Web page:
Publication details

On the interpretation of results from the NIST statistical test suite

Authors

SÝS Marek ŘÍHA Zdeněk MATYÁŠ Václav MÁRTON Kinga SUCIU Alin

Year of publication 2015
Type Article in Periodical
Magazine / Source Romanian Journal of Information Science and Technology
MU Faculty or unit

Faculty of Informatics

Citation
Field Informatics
Keywords Hypothesis testing; NIST STS; Statistical randomness testing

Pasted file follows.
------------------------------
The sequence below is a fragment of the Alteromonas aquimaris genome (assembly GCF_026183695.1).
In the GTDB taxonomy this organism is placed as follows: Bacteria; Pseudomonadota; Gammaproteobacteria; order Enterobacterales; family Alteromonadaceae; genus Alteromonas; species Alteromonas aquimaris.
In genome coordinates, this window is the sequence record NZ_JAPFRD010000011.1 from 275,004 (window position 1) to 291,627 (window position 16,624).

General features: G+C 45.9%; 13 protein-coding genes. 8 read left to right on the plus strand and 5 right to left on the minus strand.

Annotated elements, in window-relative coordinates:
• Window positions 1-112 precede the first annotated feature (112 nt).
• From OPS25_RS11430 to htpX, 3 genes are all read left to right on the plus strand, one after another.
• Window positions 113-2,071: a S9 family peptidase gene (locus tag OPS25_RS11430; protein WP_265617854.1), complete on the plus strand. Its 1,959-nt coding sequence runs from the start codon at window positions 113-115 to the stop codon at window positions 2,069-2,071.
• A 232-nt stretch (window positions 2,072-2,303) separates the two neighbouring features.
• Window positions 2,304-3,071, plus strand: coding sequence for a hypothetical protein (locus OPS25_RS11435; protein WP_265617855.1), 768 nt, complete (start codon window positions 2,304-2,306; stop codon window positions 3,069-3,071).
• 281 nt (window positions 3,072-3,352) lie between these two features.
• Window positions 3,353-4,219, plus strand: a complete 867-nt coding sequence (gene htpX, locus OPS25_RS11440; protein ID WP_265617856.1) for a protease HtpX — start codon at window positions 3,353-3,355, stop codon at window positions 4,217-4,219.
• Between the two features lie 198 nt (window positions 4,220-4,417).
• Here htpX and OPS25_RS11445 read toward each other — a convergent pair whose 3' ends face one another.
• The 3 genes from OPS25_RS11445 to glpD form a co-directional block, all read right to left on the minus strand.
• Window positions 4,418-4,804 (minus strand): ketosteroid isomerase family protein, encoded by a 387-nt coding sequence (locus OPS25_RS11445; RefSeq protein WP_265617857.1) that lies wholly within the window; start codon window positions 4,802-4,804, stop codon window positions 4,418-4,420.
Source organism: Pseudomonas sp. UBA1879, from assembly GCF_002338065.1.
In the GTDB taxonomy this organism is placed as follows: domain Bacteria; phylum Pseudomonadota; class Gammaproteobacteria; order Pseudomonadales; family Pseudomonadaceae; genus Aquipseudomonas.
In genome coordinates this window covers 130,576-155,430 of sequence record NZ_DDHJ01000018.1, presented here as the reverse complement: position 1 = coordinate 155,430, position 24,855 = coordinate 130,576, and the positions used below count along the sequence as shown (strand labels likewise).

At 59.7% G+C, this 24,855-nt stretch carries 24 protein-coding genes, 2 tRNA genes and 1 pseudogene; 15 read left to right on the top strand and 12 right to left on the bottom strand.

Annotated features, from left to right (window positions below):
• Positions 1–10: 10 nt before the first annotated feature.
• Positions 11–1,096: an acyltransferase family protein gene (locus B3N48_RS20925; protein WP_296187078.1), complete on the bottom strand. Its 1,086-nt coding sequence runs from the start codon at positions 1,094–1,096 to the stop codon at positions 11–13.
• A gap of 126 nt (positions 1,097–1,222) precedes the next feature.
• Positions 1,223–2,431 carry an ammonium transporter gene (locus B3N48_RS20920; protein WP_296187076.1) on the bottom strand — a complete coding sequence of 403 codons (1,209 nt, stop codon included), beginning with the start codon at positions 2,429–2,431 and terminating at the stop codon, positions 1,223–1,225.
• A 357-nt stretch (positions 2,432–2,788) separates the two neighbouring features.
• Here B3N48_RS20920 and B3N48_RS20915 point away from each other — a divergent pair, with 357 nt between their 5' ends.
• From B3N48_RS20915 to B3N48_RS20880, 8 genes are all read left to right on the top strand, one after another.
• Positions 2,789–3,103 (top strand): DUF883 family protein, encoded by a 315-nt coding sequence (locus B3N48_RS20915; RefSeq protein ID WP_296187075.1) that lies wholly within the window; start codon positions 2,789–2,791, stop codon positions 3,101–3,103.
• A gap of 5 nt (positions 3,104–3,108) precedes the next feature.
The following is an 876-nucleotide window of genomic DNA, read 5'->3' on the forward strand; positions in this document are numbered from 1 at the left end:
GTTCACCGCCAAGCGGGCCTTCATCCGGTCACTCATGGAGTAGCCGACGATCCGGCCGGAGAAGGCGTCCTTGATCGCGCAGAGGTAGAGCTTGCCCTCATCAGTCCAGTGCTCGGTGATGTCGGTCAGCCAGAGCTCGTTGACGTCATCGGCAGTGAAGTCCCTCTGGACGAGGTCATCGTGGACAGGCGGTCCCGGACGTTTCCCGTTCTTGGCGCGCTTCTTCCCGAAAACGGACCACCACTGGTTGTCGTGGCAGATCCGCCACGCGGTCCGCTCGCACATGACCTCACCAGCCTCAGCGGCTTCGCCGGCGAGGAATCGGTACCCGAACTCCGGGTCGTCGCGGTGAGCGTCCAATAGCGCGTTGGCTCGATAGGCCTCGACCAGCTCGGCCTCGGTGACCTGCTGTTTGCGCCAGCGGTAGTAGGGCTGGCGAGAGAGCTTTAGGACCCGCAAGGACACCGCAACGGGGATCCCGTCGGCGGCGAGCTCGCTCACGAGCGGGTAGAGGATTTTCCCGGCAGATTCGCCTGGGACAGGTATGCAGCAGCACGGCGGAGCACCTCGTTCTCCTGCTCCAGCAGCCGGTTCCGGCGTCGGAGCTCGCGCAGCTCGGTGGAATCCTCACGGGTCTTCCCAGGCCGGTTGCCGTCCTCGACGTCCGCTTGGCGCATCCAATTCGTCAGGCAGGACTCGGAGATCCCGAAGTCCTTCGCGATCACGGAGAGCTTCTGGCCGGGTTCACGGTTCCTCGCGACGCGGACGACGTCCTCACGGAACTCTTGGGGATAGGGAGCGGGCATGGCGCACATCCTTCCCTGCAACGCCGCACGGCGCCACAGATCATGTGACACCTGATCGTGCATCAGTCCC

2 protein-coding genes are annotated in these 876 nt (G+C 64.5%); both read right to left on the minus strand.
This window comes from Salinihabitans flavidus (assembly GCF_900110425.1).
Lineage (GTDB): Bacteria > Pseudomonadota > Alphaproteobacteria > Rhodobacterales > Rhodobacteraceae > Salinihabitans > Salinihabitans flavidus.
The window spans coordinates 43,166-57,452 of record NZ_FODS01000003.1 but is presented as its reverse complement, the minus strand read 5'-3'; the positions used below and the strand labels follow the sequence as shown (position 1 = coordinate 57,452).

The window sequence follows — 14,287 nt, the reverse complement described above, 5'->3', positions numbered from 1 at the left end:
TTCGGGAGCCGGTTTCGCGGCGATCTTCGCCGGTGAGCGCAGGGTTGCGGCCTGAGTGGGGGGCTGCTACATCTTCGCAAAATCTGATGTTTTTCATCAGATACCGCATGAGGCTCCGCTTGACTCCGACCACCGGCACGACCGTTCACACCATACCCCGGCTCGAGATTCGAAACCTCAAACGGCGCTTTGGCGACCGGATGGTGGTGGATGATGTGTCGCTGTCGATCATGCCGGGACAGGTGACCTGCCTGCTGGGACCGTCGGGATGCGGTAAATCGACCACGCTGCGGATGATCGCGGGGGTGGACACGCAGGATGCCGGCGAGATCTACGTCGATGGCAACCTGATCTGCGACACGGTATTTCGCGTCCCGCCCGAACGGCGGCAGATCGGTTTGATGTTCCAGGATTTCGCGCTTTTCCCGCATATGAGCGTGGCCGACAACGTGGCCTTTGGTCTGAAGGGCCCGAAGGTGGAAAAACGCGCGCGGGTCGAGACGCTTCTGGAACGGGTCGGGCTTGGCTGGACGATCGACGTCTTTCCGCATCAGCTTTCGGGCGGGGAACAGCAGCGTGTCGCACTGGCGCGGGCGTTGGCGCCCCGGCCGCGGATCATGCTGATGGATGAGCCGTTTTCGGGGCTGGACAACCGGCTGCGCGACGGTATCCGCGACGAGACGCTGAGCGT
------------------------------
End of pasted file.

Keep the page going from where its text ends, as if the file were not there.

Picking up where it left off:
Description NIST Statistical Test Suite is an important testing suite for randomness analysis often used for formal certifications or approvals. Documentation of the NIST STS gives some guidance on how to interpret results of the NIST STS but interpretation is not clear enough or it uses just approximated values. Moreover NIST considers data to be random if all tests are passed yet even truly random data shows a high probability (80%) of failing at least one NIST STS test. If data fail some tests the NIST STS recommends the analysis of different samples. We analysed 819200 sequences (100 GB of data) produced by a physical source of randomness (quantum random number generator) in order to interpret results computed without analysing any additional samples. The results indicate that data can be still considered random for the significance level a = 0.01 if they fail less than 7 NIST STS tests, 7 tests of uniformity of p-values (100 sequences) or 10 tests of proportion of passing sequences. We have also defined a more accurate interval of acceptable proportions computed with a new constant (2.6 instead of 3) for which 1000 sequences can be considered random if they fail less than 7 tests of proportion.
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